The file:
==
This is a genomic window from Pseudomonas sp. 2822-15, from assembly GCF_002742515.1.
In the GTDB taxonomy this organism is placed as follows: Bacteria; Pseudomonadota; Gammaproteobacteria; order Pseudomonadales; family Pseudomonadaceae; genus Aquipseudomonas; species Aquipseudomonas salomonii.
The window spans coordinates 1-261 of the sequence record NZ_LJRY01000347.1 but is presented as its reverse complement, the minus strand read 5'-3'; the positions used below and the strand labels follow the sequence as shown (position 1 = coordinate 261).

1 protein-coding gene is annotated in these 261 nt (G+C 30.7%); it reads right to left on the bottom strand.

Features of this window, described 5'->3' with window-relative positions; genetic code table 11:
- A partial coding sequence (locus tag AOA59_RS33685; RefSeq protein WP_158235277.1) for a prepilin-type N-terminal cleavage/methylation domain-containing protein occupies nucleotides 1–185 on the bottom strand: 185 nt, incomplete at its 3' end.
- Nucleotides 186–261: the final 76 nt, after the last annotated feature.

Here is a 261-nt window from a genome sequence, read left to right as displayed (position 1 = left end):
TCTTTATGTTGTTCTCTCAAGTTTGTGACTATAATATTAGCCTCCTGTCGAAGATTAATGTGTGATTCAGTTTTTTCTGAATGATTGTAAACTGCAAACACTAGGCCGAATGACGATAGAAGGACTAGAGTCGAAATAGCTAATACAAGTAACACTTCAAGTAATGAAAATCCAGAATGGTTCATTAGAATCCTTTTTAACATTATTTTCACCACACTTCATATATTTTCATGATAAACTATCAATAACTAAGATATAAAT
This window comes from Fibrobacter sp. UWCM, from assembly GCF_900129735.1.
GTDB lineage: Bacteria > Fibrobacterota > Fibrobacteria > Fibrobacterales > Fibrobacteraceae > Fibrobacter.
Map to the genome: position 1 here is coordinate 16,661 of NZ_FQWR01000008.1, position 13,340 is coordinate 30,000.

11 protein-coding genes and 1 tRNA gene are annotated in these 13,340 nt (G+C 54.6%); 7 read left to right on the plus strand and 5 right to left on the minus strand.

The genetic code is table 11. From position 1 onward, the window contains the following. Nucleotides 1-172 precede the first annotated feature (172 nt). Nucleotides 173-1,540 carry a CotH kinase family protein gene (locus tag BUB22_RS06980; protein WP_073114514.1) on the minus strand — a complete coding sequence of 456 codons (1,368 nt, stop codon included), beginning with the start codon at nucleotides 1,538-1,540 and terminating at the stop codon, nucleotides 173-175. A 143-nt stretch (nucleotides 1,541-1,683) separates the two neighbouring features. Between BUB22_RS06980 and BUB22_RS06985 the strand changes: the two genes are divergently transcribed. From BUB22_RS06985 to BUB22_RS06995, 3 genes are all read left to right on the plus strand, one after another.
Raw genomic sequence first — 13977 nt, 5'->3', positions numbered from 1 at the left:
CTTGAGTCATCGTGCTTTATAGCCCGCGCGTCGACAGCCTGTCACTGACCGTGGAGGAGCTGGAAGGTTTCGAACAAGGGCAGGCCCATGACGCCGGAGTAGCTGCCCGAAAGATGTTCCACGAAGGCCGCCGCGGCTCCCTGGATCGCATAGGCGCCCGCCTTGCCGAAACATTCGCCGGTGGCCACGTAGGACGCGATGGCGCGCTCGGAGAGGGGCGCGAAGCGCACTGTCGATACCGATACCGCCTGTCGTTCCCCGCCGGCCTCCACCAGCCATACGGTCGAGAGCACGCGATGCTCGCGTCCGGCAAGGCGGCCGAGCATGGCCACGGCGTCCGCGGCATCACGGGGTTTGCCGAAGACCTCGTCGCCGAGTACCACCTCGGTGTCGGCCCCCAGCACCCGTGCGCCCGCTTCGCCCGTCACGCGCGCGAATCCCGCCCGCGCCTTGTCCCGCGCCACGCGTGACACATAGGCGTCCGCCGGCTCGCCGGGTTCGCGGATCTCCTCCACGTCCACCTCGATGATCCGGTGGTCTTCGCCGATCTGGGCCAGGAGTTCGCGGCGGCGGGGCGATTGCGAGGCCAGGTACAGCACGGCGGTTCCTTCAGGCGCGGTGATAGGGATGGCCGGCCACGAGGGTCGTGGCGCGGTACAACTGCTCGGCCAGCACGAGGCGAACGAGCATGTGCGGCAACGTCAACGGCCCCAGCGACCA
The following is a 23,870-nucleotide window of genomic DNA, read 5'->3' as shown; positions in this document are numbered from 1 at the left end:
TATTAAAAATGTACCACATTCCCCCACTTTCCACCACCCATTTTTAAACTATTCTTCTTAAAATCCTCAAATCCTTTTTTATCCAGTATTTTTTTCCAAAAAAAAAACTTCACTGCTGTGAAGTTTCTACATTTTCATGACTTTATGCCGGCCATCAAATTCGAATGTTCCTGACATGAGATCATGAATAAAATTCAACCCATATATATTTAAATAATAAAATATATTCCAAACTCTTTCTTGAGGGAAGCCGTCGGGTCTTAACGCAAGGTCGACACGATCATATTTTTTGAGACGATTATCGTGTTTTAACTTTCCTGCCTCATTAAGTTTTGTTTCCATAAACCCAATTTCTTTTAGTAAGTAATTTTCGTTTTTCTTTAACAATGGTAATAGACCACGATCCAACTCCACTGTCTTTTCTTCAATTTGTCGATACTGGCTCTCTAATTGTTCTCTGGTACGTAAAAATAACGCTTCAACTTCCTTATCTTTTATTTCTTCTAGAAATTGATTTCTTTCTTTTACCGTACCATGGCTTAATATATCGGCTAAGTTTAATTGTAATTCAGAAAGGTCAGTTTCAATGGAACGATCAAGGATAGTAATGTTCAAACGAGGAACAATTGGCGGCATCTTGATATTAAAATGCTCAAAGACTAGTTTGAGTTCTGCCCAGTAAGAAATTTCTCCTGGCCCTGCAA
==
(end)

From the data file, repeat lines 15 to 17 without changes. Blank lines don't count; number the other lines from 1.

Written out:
Raw genomic sequence first — 13977 nt, 5'->3', positions numbered from 1 at the left:
CTTGAGTCATCGTGCTTTATAGCCCGCGCGTCGACAGCCTGTCACTGACCGTGGAGGAGCTGGAAGGTTTCGAACAAGGGCAGGCCCATGACGCCGGAGTAGCTGCCCGAAAGATGTTCCACGAAGGCCGCCGCGGCTCCCTGGATCGCATAGGCGCCCGCCTTGCCGAAACATTCGCCGGTGGCCACGTAGGACGCGATGGCGCGCTCGGAGAGGGGCGCGAAGCGCACTGTCGATACCGATACCGCCTGTCGTTCCCCGCCGGCCTCCACCAGCCATACGGTCGAGAGCACGCGATGCTCGCGTCCGGCAAGGCGGCCGAGCATGGCCACGGCGTCCGCGGCATCACGGGGTTTGCCGAAGACCTCGTCGCCGAGTACCACCTCGGTGTCGGCCCCCAGCACCCGTGCGCCCGCTTCGCCCGTCACGCGCGCGAATCCCGCCCGCGCCTTGTCCCGCGCCACGCGTGACACATAGGCGTCCGCCGGCTCGCCGGGTTCGCGGATCTCCTCCACGTCCACCTCGATGATCCGGTGGTCTTCGCCGATCTGGGCCAGGAGTTCGCGGCGGCGGGGCGATTGCGAGGCCAGGTACAGCACGGCGGTTCCTTCAGGCGCGGTGATAGGGATGGCCGGCCACGAGGGTCGTGGCGCGGTACAACTGCTCGGCCAGCACGAGGCGAACGAGCATGTGCGGCAACGTCAACGGCCCCAGCGACCA
The following is a 23,870-nucleotide window of genomic DNA, read 5'->3' as shown; positions in this document are numbered from 1 at the left end: